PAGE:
Melbourne, Sept 12 : Losalina Rainima, a Sydney woman, who contended that it was her "god-given" right to drive and refused to register her car, lost a Supreme Court appeal.
In 2004 she was jailed for three months after being caught driving an unregistered vehicle.
Originally she was placed on a five-year good behaviour bond but was resentenced after her refusal to sign the paperwork.
Rainima then endured the entirety of her nine-month maximum jail term, spending an additional six months behind bars because she refused to sign the conditions of her release.
She appealed against her conviction and sentence to the NSW Supreme Court, telling Justice Peter Hidden the licensing and car registration laws breached her freedom of movement and right to privacy. Rainima is associated with United People Movement Against Road Taxes (UPMART), an organisation that claims to protect human rights through "Bible codified common law". "God has given me a right that is given to me, it's within me," Rainima told sentencing Magistrate Sharon Freund in March this year. "All living things are given graces - the birds fly, the fish swim, the kangaroo hops, and I've been given the graces to drive."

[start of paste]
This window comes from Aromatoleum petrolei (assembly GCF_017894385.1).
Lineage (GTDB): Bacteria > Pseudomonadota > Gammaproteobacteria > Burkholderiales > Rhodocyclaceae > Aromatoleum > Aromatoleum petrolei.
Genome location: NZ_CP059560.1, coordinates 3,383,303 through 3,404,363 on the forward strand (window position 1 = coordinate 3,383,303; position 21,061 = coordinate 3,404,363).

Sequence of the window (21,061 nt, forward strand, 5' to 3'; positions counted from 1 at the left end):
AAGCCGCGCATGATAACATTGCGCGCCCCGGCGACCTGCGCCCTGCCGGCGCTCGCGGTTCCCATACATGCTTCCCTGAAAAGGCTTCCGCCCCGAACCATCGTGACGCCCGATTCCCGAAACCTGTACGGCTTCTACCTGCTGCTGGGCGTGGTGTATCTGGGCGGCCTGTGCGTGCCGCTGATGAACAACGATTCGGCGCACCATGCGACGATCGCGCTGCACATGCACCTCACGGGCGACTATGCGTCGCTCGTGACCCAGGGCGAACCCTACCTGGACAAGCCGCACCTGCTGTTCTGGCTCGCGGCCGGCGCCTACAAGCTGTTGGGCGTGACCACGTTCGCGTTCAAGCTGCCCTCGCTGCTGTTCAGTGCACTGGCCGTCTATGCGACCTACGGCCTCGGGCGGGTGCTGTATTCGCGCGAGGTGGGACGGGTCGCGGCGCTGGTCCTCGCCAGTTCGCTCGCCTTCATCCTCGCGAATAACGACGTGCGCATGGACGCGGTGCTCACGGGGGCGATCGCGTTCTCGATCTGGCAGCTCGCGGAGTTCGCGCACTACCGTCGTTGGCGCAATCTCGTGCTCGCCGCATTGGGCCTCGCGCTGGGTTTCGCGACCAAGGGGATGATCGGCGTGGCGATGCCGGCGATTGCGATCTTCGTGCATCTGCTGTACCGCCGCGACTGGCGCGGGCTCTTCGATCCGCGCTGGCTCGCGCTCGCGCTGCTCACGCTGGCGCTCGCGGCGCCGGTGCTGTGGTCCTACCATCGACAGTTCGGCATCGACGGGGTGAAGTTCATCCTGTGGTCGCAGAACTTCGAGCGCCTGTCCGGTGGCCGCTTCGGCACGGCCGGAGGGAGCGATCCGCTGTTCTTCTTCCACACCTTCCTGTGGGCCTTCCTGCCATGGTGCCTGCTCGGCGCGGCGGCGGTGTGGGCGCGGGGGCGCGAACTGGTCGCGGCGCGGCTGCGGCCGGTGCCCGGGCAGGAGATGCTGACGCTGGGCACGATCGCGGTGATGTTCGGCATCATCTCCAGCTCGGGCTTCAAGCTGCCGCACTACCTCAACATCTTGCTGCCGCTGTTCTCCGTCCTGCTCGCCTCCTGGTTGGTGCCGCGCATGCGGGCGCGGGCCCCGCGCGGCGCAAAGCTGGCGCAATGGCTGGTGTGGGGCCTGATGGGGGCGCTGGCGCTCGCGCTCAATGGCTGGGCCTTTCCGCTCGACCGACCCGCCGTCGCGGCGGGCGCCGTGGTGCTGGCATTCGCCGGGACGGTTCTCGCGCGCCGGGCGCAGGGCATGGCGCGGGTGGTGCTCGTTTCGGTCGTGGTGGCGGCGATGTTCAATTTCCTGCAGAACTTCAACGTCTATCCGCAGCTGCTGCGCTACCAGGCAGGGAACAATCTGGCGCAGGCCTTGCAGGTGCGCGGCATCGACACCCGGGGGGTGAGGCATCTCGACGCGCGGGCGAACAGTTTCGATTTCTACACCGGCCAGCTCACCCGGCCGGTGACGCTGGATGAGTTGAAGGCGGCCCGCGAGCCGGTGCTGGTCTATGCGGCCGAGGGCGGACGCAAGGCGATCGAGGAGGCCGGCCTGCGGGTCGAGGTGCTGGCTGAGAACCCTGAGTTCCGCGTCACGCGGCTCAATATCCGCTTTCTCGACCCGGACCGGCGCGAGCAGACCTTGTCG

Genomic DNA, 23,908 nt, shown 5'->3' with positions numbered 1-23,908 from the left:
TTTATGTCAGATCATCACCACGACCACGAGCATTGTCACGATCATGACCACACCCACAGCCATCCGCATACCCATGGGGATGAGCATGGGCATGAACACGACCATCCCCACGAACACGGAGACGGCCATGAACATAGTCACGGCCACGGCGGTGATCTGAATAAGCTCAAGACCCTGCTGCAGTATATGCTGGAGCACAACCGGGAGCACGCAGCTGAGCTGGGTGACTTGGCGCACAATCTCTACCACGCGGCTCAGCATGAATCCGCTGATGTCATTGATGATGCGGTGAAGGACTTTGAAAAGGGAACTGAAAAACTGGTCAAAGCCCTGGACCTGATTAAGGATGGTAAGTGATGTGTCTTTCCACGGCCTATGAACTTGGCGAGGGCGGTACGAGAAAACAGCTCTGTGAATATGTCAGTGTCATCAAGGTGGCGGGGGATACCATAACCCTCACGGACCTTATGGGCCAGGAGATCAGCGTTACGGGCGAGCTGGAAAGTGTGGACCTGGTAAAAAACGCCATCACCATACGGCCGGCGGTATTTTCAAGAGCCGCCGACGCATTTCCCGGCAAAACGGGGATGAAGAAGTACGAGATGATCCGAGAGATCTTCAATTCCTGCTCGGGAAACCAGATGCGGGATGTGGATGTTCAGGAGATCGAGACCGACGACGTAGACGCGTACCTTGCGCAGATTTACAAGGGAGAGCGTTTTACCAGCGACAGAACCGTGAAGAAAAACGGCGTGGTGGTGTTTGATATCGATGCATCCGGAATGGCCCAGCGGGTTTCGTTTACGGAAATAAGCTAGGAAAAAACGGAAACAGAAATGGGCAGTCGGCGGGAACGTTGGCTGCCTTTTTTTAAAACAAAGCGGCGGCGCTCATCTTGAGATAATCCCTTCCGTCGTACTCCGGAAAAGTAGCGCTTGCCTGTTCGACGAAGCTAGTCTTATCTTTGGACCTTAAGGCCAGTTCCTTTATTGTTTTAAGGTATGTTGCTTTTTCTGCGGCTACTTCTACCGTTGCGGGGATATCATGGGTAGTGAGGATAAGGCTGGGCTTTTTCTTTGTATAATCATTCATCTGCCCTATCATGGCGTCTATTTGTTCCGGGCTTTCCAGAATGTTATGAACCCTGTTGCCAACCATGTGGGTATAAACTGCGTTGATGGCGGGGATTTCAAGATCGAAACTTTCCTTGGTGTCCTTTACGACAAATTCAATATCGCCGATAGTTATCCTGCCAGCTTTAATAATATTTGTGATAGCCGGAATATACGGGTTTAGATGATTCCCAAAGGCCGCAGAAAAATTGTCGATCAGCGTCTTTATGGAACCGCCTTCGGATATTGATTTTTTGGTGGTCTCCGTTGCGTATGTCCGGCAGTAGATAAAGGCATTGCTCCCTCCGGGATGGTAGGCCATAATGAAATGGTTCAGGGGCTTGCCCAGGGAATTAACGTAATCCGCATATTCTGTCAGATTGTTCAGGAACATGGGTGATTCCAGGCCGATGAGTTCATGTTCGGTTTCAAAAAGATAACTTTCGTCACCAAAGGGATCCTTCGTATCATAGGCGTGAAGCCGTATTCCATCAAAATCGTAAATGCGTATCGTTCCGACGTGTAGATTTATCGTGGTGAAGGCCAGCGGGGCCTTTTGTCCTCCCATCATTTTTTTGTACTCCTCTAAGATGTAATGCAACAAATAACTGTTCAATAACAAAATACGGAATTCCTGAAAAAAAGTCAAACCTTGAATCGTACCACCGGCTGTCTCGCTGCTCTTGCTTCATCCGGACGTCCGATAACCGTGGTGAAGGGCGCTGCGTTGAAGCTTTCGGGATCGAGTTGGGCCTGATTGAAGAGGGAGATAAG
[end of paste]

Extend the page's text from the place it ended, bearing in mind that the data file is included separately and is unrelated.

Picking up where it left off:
Rainima argued that the reference to God in the preface to the Australian constitution and opening prayers for sessions of Parliament were "inherent legislative recognition" of divine authority, quoted the news.com.au
However, Justice Hidden today dismissed the appeal ruling there had been no credible challenge to the roads legislation.
The judge said that strength of her belief has lead to her remaining in custody from December 15, 2007 to September 14, 2008.
He further reminded Rainima that she was disqualified from driving until May 2023 and if she is caught driving a motor vehicle during that period, she could face a further significant term of imprisonment.